What Was The Forbidden Tree?
By Allen Epling
The book of Genesis describes the most traumatic event in man's history in chapter 3, when Adam and Eve ate of the Tree of Knowledge of Good and Evil. This is the moment when Man fell from God's grace and was told he would have to survive in the world outside of Eden on his own, without God's help.
Many questions have come up over the centuries as to what really happened in the garden that day and what the tree actually was. Eve was blamed for "the fall", for taking the first bite and causing Adam to follow. Since that moment man has continuously struggled to regain his place with his maker and redeem himself.
The most mysterious part of the story of the Garden of Eden is the part concerning the two trees in the center of the garden. They were called the "Tree of Knowledge of Good and Evil" and the "Tree of Life". Adam and Eve were forbidden to eat of either of these trees. Even though Genesis doesn't say anything about God instructing them to not eat of the Tree of Life, it is clear after their sin that the Tree of Life was forbidden to them because the reason they were expelled from the garden was the danger that they would take of it.
According to Genesis 3:22, "And the Lord God said 'Behold, the man is become as one of us, to know good and evil: and now, lest he put forth his hand and take also of the tree of life, and live forever': Therefore the Lord God sent him forth from the garden of Eden, "to till the ground from whence he was taken".
What kind of tree could possibly cause the downfall of man in the manner described and why would God forbid them to eat of it?
Before the "fall" Adam was created as a divine being that was in God's grace, knowing only what God wanted him to know and having no experience with "evil". In other words, Adam knew only of "Good".
Man was created as a free spirit with the ability to "choose" and make decisions on his own. It has been emphasized that God wants man to love Him but will not "force" him to do so, but it must be of man's choosing and free will. If the only experience Adam had was of "good" things in the garden of Eden, he really had no knowledge of anything that could be called evil until the "fall". God did not introduce "evil" to Adam, That could only be done by Satan.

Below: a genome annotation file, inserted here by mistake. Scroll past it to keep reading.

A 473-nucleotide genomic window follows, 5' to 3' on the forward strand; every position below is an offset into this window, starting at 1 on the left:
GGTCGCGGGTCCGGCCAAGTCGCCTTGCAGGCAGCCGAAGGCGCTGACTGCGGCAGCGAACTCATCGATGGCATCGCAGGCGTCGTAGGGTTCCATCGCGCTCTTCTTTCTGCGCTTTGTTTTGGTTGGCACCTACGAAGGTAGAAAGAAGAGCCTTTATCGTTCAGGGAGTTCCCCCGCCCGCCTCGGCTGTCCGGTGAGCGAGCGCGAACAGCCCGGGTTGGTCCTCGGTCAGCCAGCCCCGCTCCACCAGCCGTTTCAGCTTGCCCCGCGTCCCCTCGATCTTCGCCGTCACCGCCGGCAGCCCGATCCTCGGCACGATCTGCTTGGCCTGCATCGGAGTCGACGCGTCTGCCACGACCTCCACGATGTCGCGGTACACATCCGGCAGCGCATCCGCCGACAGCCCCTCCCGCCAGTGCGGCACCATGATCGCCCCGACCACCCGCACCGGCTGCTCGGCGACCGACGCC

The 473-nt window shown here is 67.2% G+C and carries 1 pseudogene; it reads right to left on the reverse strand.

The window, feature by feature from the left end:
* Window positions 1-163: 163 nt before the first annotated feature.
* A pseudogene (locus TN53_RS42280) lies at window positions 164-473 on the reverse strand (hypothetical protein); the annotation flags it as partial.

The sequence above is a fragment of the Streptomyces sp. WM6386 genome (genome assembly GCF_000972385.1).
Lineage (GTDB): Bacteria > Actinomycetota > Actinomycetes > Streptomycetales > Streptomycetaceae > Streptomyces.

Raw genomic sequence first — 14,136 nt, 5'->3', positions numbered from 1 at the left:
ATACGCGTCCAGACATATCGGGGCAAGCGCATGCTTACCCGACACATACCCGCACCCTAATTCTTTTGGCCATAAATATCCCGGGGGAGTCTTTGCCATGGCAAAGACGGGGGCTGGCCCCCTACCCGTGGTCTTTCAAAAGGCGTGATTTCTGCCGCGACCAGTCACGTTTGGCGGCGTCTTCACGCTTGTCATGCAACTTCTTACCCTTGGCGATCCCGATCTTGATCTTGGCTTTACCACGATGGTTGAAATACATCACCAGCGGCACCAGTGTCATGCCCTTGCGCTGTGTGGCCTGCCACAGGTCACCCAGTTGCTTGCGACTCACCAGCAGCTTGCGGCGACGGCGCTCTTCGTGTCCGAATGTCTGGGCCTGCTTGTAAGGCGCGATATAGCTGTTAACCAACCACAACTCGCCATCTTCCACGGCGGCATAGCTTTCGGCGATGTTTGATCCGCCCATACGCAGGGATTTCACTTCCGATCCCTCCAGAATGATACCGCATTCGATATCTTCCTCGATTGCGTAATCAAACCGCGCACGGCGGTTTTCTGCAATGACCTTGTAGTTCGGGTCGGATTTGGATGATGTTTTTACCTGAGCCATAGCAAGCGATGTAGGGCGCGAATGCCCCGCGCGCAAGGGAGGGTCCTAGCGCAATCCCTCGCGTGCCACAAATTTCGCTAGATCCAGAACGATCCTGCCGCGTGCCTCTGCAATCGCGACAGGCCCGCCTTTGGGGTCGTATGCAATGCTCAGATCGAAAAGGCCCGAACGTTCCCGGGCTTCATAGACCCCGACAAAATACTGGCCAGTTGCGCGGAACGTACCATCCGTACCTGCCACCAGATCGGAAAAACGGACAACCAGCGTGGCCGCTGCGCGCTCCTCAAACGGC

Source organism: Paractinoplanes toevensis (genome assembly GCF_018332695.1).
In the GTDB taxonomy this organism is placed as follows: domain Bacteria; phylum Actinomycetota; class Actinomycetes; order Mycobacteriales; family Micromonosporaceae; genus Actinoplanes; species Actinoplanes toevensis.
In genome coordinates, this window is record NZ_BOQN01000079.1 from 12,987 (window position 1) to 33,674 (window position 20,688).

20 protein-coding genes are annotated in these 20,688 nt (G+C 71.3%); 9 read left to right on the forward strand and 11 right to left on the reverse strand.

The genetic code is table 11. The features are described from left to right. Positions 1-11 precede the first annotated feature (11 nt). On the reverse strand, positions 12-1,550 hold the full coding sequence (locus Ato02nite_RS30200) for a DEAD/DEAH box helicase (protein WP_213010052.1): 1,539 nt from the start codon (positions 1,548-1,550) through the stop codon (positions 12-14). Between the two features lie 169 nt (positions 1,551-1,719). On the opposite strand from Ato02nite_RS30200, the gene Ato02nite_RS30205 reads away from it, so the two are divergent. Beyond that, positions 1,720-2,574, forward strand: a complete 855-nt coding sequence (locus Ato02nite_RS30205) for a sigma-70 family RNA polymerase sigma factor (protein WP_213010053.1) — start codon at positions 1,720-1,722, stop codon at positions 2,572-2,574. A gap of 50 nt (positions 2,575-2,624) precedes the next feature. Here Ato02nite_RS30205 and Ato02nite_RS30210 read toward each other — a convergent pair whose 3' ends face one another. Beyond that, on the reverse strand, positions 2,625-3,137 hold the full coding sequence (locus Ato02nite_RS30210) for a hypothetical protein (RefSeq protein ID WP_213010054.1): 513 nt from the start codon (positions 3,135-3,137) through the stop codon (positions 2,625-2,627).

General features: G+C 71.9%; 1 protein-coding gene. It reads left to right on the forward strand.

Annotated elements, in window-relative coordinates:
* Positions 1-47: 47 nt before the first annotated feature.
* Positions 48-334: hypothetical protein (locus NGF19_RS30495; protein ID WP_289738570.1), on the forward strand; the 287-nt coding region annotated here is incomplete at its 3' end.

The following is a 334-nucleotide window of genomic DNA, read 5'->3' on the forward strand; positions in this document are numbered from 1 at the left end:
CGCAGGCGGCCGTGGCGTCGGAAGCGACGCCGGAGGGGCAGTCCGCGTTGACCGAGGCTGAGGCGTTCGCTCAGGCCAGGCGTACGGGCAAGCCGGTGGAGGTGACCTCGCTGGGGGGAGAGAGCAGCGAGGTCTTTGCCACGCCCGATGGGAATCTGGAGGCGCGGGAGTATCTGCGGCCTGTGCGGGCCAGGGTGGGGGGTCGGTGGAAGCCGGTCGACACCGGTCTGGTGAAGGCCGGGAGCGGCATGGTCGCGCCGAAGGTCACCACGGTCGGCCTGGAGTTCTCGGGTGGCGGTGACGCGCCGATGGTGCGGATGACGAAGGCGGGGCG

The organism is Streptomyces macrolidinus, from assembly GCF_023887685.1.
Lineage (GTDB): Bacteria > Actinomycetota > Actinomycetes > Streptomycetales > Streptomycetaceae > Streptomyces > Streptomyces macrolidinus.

God told Adam not to eat of the Tree of Knowledge of Good and Evil or he would die.By making the choice to disobey God, Adam sinned against God and all grace and glory fell from Adam, and he knew that he had sinned. As a result of being given the choice that he could disobey God by doing what He said he was not allowed to do, Adam would experience evil for the first time, and all men after Adam would have the stain of this sin. From this time forward, man would have to choose between good or evil.
Before the "fall" that was not true. By giving Adam this "test" to determine if he would sin or not, Adam's failure did result in Adam knowing both good and evil. God's promise did come true. From this point on man would be forced to strive to prove to God his willingness to follow Him and be worthy of saving for His Kingdom.
What kind of tree was it? Some say it was an apple, and some say it was a fig tree, but does it really matter? The outcome would have been the same if it was a pomegranate. The instant that Adam and Eve took a bite of its fruit, they knew they had sinned because they had disobeyed God, and from that time forward, they knew what evil was because they had experienced it. It wasn't the tree or the fruit of the tree that gave them this knowledge, it was their conscience.
One mystery remains. Eve took the first bite and then gave the fruit to Adam. It was only after Adam took a bite that they both knew they had sinned in verse 7. If Eve knew she had sinned at the time she took the first bite of the fruit, why did she give it to Adam? Why was it not the same for both? Regardless of the reason, both were equally guilty in God's eyes and were cast out of the garden.
Because they had disobeyed God and ate of the tree of knowledge of good and evil, they found out what evil was and, because of the tree, they truly had "knowledge of good and evil".
For the book from which these thoughts were taken, visit: